[Harmony Proxies] Proposal: Property fixing

Mark S. Miller erights at google.com
Sun Jun 19 09:44:20 PDT 2011

On Sat, Jun 18, 2011 at 4:44 PM, David Bruant <david.bruant at labri.fr> wrote:

> Le 19/06/2011 00:30, Mark S. Miller a écrit :
> > Hi David, yes, that code is just a stale illustrative example. This
> > abstraction itself is not being used, and the code predates many
> > changes to the proxy API that render it invalid. And even then, it was
> > sloppy in ways you point out, e.g, regarding enumerability.
> Sorry if i was a little harsh on my e-mail. It wasn't my intention.
> The critiques on the code were just meant to keep examples consistent to
> not puzzle newcomers to the wiki.

Hi David, I didn't take it as harsh, just explaining context. Critiques are
always appreciated. Tom, thanks for fixing the examples.

> > However, it is a good example of the kinds of abstraction that one
> > could write using the modern proxy API, *if* we don't weaken the
> > invariants it relies on. And again, the "read" function I pointed to
> > is a production example which also relies on these invariants.
> But the very question I am asking is: do we need this kind of
> abstractions? the "read" function you showed uses some invariants in
> production for SES. So these invariants should be kept (unless
> equivalent robustness can be guaranteed with weaker invariants).
> However, do all invariants have such use? I am sorry to ask this
> question this way, but this is all very new to me and I'm blind when it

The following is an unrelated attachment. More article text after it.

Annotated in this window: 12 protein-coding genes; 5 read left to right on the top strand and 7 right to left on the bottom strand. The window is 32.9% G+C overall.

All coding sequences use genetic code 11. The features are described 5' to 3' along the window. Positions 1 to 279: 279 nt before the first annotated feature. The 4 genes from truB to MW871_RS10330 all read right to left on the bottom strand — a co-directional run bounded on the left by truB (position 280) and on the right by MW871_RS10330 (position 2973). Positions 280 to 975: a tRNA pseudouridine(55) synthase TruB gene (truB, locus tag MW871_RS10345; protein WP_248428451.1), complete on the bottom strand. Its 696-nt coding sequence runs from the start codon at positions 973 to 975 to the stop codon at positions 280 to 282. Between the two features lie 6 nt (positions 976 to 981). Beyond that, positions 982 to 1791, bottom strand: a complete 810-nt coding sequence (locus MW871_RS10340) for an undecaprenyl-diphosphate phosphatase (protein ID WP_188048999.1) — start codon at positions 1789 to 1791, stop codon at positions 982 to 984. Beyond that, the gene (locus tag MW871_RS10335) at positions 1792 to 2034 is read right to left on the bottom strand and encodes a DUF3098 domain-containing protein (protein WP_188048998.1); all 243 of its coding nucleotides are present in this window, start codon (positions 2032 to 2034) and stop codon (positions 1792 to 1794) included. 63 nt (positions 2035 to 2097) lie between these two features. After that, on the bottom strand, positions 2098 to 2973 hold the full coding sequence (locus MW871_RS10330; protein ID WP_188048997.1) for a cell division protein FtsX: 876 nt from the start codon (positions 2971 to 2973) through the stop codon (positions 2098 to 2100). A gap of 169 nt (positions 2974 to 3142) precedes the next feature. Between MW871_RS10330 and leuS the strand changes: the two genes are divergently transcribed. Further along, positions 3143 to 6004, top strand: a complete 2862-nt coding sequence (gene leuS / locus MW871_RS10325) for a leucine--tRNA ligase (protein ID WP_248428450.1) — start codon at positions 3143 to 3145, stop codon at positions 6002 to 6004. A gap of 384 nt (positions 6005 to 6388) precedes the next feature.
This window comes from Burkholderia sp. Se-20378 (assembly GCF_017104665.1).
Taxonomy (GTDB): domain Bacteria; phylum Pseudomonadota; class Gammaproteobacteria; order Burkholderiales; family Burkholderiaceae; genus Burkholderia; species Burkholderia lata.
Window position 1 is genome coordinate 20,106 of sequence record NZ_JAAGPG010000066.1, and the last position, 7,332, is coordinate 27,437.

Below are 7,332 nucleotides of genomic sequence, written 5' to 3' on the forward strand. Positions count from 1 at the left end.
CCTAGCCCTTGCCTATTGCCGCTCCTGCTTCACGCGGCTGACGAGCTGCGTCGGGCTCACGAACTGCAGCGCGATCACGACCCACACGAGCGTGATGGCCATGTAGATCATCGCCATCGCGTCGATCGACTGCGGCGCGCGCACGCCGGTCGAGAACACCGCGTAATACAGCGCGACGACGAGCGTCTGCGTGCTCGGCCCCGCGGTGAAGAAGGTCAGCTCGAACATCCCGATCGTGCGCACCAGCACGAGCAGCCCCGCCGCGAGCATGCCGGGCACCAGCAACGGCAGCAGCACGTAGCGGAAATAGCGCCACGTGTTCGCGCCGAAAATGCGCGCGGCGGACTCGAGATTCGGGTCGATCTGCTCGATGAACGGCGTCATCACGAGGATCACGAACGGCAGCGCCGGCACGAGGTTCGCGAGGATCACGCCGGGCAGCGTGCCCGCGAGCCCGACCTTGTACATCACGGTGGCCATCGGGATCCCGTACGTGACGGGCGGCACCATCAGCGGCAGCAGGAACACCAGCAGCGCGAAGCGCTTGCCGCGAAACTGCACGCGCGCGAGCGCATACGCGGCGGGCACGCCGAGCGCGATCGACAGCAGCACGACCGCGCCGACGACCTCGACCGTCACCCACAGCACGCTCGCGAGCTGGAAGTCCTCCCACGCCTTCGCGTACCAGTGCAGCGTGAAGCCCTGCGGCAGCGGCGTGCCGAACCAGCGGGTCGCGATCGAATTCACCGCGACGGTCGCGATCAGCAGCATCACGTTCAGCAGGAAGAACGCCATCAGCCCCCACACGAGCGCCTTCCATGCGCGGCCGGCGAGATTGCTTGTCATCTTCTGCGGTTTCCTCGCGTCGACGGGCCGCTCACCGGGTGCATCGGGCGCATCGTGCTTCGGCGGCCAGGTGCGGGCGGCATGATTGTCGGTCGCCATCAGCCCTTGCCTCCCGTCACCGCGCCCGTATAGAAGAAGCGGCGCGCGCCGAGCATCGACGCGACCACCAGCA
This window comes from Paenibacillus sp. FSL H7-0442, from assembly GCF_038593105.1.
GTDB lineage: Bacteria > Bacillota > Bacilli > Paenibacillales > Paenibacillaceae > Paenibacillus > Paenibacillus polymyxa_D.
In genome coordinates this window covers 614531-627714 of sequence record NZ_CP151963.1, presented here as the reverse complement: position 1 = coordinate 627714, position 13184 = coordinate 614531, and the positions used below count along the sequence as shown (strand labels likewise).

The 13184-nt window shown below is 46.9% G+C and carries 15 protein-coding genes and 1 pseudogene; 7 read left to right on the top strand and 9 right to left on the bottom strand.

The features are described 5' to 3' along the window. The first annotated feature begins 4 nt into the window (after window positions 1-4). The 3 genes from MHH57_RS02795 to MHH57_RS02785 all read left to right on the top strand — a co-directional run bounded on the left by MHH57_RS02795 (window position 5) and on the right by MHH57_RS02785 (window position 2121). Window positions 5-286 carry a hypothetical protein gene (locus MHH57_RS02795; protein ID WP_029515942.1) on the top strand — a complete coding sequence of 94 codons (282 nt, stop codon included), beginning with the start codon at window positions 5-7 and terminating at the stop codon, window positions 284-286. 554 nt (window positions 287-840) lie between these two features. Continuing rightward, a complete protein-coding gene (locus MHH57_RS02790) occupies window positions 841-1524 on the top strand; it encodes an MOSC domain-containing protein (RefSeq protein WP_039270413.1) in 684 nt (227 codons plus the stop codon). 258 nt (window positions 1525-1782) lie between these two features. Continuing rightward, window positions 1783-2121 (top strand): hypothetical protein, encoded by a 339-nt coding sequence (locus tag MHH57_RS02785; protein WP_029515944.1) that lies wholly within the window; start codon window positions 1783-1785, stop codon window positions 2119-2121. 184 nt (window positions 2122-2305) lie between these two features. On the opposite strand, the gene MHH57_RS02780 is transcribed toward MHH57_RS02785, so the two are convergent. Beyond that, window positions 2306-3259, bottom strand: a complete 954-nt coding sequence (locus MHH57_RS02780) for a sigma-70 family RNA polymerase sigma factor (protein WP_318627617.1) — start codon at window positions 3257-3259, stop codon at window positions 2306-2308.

> comes to justifying that such or such invariant is required to build
> such or such things which is used (or should be or may be) in such and
> such context.

Hi David,

The question you are asking is important I would like to take the time to
give it a serious answer. Unfortunately, I do not currently have that time
and a too-quick answer to this question, especially on es-discuss, will do
harm than good. I will get back to this, but not in the next two weeks.
(This isn't the only crucial es-discuss discussion I need to postpone. I'm
already feeling guilty about not engaging with the "can we do without
classes?" threads, but can't get to those soon either.)

That said, the short beginning of an answer is that these issues do not come
up primarily in the SES implementation, they come up primarily in
anticipated SES use, which will include code along the lines of the flawed
example Tom fixed. Safely handling objects from potential adversaries is
*hard*. The more useful invariants there are that such code might find
useful, that adversaries cannot violate, the easier this burden becomes.

There are other ways to approach the question of what such invariants should
be. E and Joe-E took a very different tack and ended up with a different
(and IMO better) mixture of what-is-easy and what-is-hard. Given the legacy
compatibility constraints shaping ES3.1, I think we ended up with about as
good a mix as could be expected. There are several things I wish we had
decided differently, but...

> By the way, I am a bit puzzled by the read function. The comment on top
> says "The frozen property should preserve the enumerability of the
> original property.". However, l.636-638, the call to defineProperty
> doesn't set "enumerable" (implicitly set to 'false'). Shouldn't it be
> enumerable:desc.enumerable, or am I missing something?

In an Object.defineProperty call to change an existing property, missing
attributes default to their current setting.

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